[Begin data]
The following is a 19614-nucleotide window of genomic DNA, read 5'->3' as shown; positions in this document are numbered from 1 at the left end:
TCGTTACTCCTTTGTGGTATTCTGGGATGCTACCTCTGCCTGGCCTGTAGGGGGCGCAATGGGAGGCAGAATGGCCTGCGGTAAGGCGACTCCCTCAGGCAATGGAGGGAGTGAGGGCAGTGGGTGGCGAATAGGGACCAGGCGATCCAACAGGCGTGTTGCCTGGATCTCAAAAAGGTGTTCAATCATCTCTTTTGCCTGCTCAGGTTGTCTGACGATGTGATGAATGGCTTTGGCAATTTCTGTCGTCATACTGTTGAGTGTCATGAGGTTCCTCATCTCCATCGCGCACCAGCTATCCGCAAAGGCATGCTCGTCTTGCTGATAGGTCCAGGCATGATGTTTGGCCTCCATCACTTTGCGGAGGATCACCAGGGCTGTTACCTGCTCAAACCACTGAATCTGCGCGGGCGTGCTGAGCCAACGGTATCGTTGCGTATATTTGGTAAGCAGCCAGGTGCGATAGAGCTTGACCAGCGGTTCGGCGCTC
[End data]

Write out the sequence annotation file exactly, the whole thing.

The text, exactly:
The following is a 19614-nucleotide window of genomic DNA, read 5'->3' as shown; positions in this document are numbered from 1 at the left end:
TCGTTACTCCTTTGTGGTATTCTGGGATGCTACCTCTGCCTGGCCTGTAGGGGGCGCAATGGGAGGCAGAATGGCCTGCGGTAAGGCGACTCCCTCAGGCAATGGAGGGAGTGAGGGCAGTGGGTGGCGAATAGGGACCAGGCGATCCAACAGGCGTGTTGCCTGGATCTCAAAAAGGTGTTCAATCATCTCTTTTGCCTGCTCAGGTTGTCTGACGATGTGATGAATGGCTTTGGCAATTTCTGTCGTCATACTGTTGAGTGTCATGAGGTTCCTCATCTCCATCGCGCACCAGCTATCCGCAAAGGCATGCTCGTCTTGCTGATAGGTCCAGGCATGATGTTTGGCCTCCATCACTTTGCGGAGGATCACCAGGGCTGTTACCTGCTCAAACCACTGAATCTGCGCGGGCGTGCTGAGCCAACGGTATCGTTGCGTATATTTGGTAAGCAGCCAGGTGCGATAGAGCTTGACCAGCGGTTCGGCGCTC